2004-07-24 - 3:14 p.m.
After conducting a lengthy investigation set off by a whistle-blower's phone call, the inspector general's office concluded that the Air Force used an inappropriate procedure to buy the C-130J transport planes from Lockheed Martin Corp. and then mismanaged its production. It also said that senior Defense Department weapons-acquisition officials failed to provide the program with "effective oversight."
...the Air Force had circumvented the required procedures to sign a contract costing from hundreds of millions to several billions of dollars more than necessary.
…Other military officials confirmed yesterday that the planes have not passed key readiness tests, and so no C-130J has been used as planned by the Air Force Reserve, the Air National Guard or the Marine Corps in combat zones or military assaults. Specially modified versions have also not been approved for psychological operations and electronic warfare or for monitoring hurricanes.
Air Force and reserve officials said yesterday that pilots are training for these functions and that the planes may be ready for more missions within the next year or so. Lt. Col. Guy Walsh, commander of the 175th Wing of the Maryland National Guard in Baltimore, confirmed that the C-130J transport planes that the wing has had since 1999 or 2000 are still not rated as mission-ready and are undergoing modifications at their base. But he said that "the progress I've seen has been tremendous."
Maj. Wayne Bunker of the Marine Corps Aerial Refueler and Transport Squadron 252, based in Cherry Point, N.C., said he has a "favorable" attitude toward the dozen new C-130Js that have been based there for the past 18 months. But, he said, that"it's not desirable" to be unable to use them operationally, and that making the transition from an older squadron has been burdensome. The aerial refueling pod on the C-130Js never worked, he said, forcing mechanics to pull the pods off older planes and to retrofit them onto the new ones.
The planes are undergoing a fourth set of modifications and, as of the end of 2003, had 33 outstanding deficiencies considered capable of causing "death, severe injury or illness, major loss of equipment or systems, or directly restrict[ing] combat or operational readiness," according to the inspector general's report. Congress has approved spending $4 billion for the planes, and the entire program is likely to cost more than $7.5 billion.
Under Pentagon contracting rules, commercial-style acquisition relieves contractors of the obligation to furnish cost and pricing data to military auditors. It also means Pentagon reviews of the production are truncated, and it enables contractors to be paid -- often in full -- for weapons systems before they have been tested to ensure that they meet combat needs.
In eight years, the inspector general's report said, "not one C-130J delivered aircraft was fully compliant with the contract specification. . . . The Air Force did not properly manage the program." It cited the fact that Sambur's office paid Lockheed "almost the full price" for every deficient plane and approved a new multiyear contract in March 2003 despite the absence of a "stable design."
"It's pretty outrageous," said Eric Miller, an analyst at the Project on Government Oversight, a nonpartisan research group that has studied the C-130J program. "Cooperation with a defense contractor is one thing, but turning a blind eye to inferior workmanship is another. . . . It makes you wonder if anybody cares or is accountable."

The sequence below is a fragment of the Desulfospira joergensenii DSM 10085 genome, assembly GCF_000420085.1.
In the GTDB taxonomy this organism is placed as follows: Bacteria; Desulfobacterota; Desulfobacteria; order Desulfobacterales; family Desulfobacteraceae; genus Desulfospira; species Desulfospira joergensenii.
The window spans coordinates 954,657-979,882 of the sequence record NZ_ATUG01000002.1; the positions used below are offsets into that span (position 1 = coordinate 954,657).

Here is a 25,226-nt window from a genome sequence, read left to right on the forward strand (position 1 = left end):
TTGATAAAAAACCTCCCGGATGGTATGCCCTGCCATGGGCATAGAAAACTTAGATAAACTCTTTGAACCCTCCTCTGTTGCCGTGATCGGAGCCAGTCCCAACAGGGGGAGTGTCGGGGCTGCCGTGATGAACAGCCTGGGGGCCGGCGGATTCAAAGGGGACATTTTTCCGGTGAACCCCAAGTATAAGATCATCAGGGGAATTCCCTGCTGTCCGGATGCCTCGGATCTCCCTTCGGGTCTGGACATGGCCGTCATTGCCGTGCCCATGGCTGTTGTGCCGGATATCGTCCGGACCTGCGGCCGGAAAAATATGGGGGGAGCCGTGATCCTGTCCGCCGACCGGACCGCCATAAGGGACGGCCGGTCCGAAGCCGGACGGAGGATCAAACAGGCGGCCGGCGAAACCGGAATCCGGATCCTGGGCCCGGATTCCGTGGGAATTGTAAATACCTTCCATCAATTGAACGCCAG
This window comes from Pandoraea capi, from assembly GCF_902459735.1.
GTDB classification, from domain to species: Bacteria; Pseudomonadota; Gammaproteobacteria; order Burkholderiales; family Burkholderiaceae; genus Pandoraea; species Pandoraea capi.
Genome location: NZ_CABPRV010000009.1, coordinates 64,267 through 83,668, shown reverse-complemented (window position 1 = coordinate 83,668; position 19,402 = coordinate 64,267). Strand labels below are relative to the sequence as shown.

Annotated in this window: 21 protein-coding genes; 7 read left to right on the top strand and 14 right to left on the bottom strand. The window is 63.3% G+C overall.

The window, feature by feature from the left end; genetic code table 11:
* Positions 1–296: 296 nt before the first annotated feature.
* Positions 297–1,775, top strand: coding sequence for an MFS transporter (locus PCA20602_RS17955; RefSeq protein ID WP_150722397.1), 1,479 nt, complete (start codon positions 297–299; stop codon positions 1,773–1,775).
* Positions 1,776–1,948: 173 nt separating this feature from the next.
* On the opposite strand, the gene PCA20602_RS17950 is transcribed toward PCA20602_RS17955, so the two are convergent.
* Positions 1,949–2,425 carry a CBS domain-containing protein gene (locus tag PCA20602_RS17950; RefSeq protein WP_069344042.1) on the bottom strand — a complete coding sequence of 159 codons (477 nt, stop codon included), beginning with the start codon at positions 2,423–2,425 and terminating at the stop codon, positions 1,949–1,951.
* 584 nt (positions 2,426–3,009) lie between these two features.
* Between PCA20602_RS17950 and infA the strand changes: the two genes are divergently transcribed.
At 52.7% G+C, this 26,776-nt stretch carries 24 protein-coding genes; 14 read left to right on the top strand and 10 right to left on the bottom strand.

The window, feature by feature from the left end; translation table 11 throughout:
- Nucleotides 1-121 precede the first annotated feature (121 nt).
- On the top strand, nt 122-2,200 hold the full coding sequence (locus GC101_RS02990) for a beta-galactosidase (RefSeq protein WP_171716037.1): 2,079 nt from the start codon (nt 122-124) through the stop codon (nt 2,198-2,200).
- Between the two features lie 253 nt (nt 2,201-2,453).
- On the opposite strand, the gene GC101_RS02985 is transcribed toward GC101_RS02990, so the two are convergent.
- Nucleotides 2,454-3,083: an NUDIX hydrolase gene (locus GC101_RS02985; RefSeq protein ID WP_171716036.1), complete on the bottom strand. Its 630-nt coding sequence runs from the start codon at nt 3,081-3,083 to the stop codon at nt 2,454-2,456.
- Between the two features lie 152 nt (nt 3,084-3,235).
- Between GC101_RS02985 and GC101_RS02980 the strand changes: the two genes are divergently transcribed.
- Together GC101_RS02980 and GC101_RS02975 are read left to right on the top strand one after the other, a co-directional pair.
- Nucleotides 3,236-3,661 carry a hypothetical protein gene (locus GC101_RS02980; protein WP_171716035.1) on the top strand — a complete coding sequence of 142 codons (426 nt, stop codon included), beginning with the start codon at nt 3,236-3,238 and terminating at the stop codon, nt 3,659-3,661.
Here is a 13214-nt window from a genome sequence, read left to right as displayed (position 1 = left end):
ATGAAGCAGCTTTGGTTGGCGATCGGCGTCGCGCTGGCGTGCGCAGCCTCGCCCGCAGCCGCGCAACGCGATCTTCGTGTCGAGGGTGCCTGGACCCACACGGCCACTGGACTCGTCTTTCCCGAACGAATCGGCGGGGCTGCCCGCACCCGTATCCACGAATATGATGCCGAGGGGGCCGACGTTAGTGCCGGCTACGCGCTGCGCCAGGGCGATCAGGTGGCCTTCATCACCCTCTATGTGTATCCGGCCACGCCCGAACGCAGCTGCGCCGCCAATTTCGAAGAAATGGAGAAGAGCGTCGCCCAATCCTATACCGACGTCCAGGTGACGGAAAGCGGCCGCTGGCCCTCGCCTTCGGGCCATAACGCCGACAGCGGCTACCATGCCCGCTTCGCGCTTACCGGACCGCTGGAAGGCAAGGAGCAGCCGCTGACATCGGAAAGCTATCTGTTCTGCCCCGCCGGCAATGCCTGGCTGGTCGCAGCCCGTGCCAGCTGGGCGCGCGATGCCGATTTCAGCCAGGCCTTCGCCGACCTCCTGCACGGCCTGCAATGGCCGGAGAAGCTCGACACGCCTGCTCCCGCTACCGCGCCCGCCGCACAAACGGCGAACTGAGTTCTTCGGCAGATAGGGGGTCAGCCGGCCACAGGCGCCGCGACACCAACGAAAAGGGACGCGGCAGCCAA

* * * * * * * *
Attention: Mr. Rumsfeld and Congress:
Are you paying attention? Some key points:
"The Air Force spent $2.6 billion to buy 50 transport planes that do not meet the military's requirements..." - [Huh? Would you buy a car that did not meet your requirements?]
"Air Force used an inappropriate procedure to buy the C-130J transport planes from Lockheed Martin Corp. and then mismanaged its production." - [Who's overseeing this operation?]
"senior Defense Department weapons-acquisition officials failed to provide the program with "effective" oversight - [Oh, I see. Donald Rumsfeld. Well, he's busy with other things, I suppose. But is it any wonder we have that growing deficit?]
"circumvented the required proceduresto sign a contract costing from hundreds of millions to several billions of dollars more than necessary." [My blood pressure is rising!]
"the planes have not passed key readiness tests, and so no C-130J has been used as planned by the Air Force Reserve, the Air National Guard or the Marine Corps in combat zones or military assaults." [So what have they been using them for since 1999..."approved a new multiyear contract in March 2003 despite the absence of a "stable design." - and why, for heaven's sake did they renew the contract when the last one was so damned unsuccessful???? Who's running this outfit, anyway?]
"C-130J transport planes that the wing has had since 1999 or 2000 are still not rated as mission-ready and are undergoing modifications at their base."
"enables contractors to be paid -- often in full -- for weapons systems before they have been tested to ensure that they meet combat needs." [Excuse me? Would you pay for your new car if it didn't work?]
Follow the money! No doubt some pockets are being lined somewhere.
But, please - who's supposed to be watching? Isn't there someone to be held accountable for this kind of SNAFU. But who can we hold accountable now? Military-Security-Industrial Complex. Bah! Humbug!
And can you believe this doublespeak? : "" Yeah! I'd guess it would be burdensome. Especially to have to retrofit them from older planes! Undesirable? That's putting it mildly. If I were running this ship, heads would be rolling!
And if my congressional representatives don't do something about it and soon, my vote will be going someplace else -- Senators Boxer and Feinstein -- are you listening?
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